To determine whether any of these viruses, including BYD virus, avian influenza virus, Newcastle disease virus, duck reovirus, goose parvovirus, Egg drop syndrome-76 virus and duck parvovirus, were related to the decreased egg production in Muscovy ducks, PCR was initially performed to examine the presence of these viruses in the ovary, uterus, larynx, trachea, nasal turbinates and egg yolk of the ducks. None of the above viruses was detected in PCR (data not shown). Interestingly, the aMPV-C M gene was detected by RT-PCR using total RNA extracted from nasopharyngeal swabs, cloacal swabs, ovary, uterus, larynx, trachea and nasal turbinates of the diseased ducks as a template (data not shown). Using ELISA, we detected the presence of an aMPV-specific antibody in the convalescent sera. The OD450 values in the sera from the recovered ducks (n = 15) (Figure 1B, Naturally Infected Flock 1, 2 and 3) were 50 to 1000-fold higher than that from the control group (n = 15) (Figure 1B, Normal Flock). Collectively, our results strongly suggest that the Muscovy ducks were infected with aMPV.
Novel virus is isolated and characterized as aMPV-like virus
The isolate was further confirmed by an immunofluorescence assay. There was no antibody available for the subgroup C aMPV, but our amino acid sequencing revealed that the F protein of S-01 was identical to that of aMPV-C and hMPV by 98.5-99.1% and 81.6-81.8%, respectively. Because Luo et al. used recombinant fusion protein  to confirm that there was high antigenic cross-reactivity between aMPV-C and hMPV, we used an antibody against the F protein of hMPV for the immunofluorescence assay. The results show that the antigen of S-01 could effectively bind to the antibody in Vero cells (Figure 3D), whereas no fluorescence was observed in mock-infected Vero cells (Figure 3C). The pathogen was serially cultured through 13 passages in Vero cells and then identified by electron microscopy. We observed that the pathogen particle was an enveloped virus characterized by a diameter of 20–500 nm and multiple morphologies (Figure 3E, F), similar to that of aMPV ,. Vero cells were inoculated with S-01 at an MOI of 0.1. The TCID50 values at 24, 48, 72, 96, and 120 hours post-infection (hpi) were 102.83±0.30, 104±0.51, 106.47±0.45, 104.75±0.33 and 104.6±0.42 TCID50/0.1 mL, respectively.
A sera neutralization test was used to further analyze whether there were other viruses in the isolate. When the Vero cells were inoculated with the viruses that interacted with the antisera to duck reovirus, avian influenza virus (H5N1 and H9N2), Newcastle disease virus, goose parvovirus, and BYD virus, CPE occurred in the cells at day 3 post-inoculation (data not shown). CPE was also observed in the cells inoculated with the S-01 virus. When the Vero cells were infected with the S-01 virus in the presence of the corresponding antibody, the cells grew as well as the control cells (without infection) (data not shown). In conjunction with the sera neutralization test, the virus suspension was tested by RT-PCR and PCR for miscellaneous potential viruses, such as the duck reovirus, avian influenza virus (H5N1 and H9N2), Newcastle disease virus, goose parvovirus, and BYD virus. We found that only aMPV-C-was detectable (data not shown). Taken together, our findings revealed that the novel isolate, which was able to bind to the monoclonal antibody to F protein of the hMPV and produce a typical CPE in Vero cells, was an aMPV-like enveloped virus, and the best viral replication phase was at approximately 72 hpi.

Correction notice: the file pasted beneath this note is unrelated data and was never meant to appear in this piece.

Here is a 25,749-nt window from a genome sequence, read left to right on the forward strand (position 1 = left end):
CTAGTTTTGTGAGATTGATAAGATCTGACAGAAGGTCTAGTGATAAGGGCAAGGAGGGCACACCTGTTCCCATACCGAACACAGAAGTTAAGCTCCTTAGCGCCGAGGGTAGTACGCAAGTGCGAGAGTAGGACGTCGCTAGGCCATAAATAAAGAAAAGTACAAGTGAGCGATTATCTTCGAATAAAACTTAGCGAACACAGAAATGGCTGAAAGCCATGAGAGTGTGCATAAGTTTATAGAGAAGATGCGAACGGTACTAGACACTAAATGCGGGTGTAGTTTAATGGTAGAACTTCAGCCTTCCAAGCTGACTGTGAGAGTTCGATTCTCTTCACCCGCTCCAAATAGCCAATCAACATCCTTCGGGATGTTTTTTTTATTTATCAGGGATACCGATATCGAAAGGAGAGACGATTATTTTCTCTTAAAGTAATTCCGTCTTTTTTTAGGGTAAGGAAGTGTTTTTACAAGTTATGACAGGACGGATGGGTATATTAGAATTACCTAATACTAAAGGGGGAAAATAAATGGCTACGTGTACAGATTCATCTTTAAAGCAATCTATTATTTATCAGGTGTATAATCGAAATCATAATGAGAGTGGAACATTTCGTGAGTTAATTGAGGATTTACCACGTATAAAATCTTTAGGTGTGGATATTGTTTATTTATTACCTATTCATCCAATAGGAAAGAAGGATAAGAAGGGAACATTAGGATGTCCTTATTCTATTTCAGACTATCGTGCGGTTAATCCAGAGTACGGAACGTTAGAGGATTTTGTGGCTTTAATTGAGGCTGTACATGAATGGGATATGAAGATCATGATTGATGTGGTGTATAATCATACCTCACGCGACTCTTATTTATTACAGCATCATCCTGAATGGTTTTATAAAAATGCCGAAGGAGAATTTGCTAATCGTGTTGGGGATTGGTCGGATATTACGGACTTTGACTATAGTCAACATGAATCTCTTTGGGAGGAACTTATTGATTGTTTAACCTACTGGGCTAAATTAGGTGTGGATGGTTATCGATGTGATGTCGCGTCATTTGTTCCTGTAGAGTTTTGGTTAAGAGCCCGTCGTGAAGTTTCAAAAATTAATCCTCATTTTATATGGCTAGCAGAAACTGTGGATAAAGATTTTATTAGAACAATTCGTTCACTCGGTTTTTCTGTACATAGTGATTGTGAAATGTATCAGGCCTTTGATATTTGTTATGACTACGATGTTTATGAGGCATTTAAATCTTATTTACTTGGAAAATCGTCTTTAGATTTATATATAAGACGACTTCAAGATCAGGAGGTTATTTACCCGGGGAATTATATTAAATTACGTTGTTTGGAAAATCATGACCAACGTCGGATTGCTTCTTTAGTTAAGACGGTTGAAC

Reproduction of the disease with experimental infection
To confirm the identity of the etiological agent of the outbreak, it was essential to reproduce the disease by experimental infections of breeding and laying ducks with the S-01-virus strain. Initially, the infected laying ducks only exhibited symptoms of coughing, which disappeared in 6–7 days, and only a slight egg-drop was observed in the first three reproductions. We adjusted cell-passage strain to the duck embryo-passage strain. The laying duck groups that were infected with embryo-passaged strain of S-01 experienced serious upper respiratory symptoms and egg drop (Figure 1C-Inoculated group 1, 2, 3, the highest drop to approximately 72.5%) at 9 days post-infection, and necropsies revealed similar regression (Figure 2C and D). At 5 days post-infection, all the breeding ducks infected with S-01 displayed severe upper respiratory symptoms, and 3 ducks infected with the F5-embryo -passage strain of S-01 died of secondary infections a week later. The S-01 virus was successfully recovered from the infected ducks and confirmed by RT-PCR, ELISA assay (Figure 1D) and genomic sequencing in subsequent experiments (data not shown).